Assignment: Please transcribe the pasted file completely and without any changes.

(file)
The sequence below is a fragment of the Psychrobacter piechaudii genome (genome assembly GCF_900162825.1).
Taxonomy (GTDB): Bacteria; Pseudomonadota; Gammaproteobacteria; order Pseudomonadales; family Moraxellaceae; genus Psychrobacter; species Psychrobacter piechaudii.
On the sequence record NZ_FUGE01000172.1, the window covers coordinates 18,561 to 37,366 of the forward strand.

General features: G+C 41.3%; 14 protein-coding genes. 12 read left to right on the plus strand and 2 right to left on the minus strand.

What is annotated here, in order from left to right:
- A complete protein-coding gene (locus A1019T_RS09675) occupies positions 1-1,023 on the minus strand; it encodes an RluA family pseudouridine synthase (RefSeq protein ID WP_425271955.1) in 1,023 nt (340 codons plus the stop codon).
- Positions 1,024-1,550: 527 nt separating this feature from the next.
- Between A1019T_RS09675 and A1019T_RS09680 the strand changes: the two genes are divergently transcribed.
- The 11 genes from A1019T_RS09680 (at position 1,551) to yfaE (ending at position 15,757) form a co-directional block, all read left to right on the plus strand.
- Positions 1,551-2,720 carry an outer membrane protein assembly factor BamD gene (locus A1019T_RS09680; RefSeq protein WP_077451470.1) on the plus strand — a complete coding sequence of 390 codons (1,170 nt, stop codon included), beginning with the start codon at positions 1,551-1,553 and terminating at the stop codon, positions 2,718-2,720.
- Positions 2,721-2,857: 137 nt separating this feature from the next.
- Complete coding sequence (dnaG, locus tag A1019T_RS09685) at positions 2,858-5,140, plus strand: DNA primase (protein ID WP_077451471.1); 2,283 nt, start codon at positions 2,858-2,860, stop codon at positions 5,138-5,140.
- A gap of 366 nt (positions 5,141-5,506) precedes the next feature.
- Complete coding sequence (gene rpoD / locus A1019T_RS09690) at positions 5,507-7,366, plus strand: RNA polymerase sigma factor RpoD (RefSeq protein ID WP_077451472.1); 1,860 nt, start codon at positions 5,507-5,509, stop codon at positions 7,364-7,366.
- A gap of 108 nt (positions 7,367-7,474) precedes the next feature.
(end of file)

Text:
The sequence below is a fragment of the Psychrobacter piechaudii genome (genome assembly GCF_900162825.1).
Taxonomy (GTDB): Bacteria; Pseudomonadota; Gammaproteobacteria; order Pseudomonadales; family Moraxellaceae; genus Psychrobacter; species Psychrobacter piechaudii.
On the sequence record NZ_FUGE01000172.1, the window covers coordinates 18,561 to 37,366 of the forward strand.

General features: G+C 41.3%; 14 protein-coding genes. 12 read left to right on the plus strand and 2 right to left on the minus strand.

What is annotated here, in order from left to right:
- A complete protein-coding gene (locus A1019T_RS09675) occupies positions 1-1,023 on the minus strand; it encodes an RluA family pseudouridine synthase (RefSeq protein ID WP_425271955.1) in 1,023 nt (340 codons plus the stop codon).
- Positions 1,024-1,550: 527 nt separating this feature from the next.
- Between A1019T_RS09675 and A1019T_RS09680 the strand changes: the two genes are divergently transcribed.
- The 11 genes from A1019T_RS09680 (at position 1,551) to yfaE (ending at position 15,757) form a co-directional block, all read left to right on the plus strand.
- Positions 1,551-2,720 carry an outer membrane protein assembly factor BamD gene (locus A1019T_RS09680; RefSeq protein WP_077451470.1) on the plus strand — a complete coding sequence of 390 codons (1,170 nt, stop codon included), beginning with the start codon at positions 1,551-1,553 and terminating at the stop codon, positions 2,718-2,720.
- Positions 2,721-2,857: 137 nt separating this feature from the next.
- Complete coding sequence (dnaG, locus tag A1019T_RS09685) at positions 2,858-5,140, plus strand: DNA primase (protein ID WP_077451471.1); 2,283 nt, start codon at positions 2,858-2,860, stop codon at positions 5,138-5,140.
- A gap of 366 nt (positions 5,141-5,506) precedes the next feature.
- Complete coding sequence (gene rpoD / locus A1019T_RS09690) at positions 5,507-7,366, plus strand: RNA polymerase sigma factor RpoD (RefSeq protein ID WP_077451472.1); 1,860 nt, start codon at positions 5,507-5,509, stop codon at positions 7,364-7,366.
- A gap of 108 nt (positions 7,367-7,474) precedes the next feature.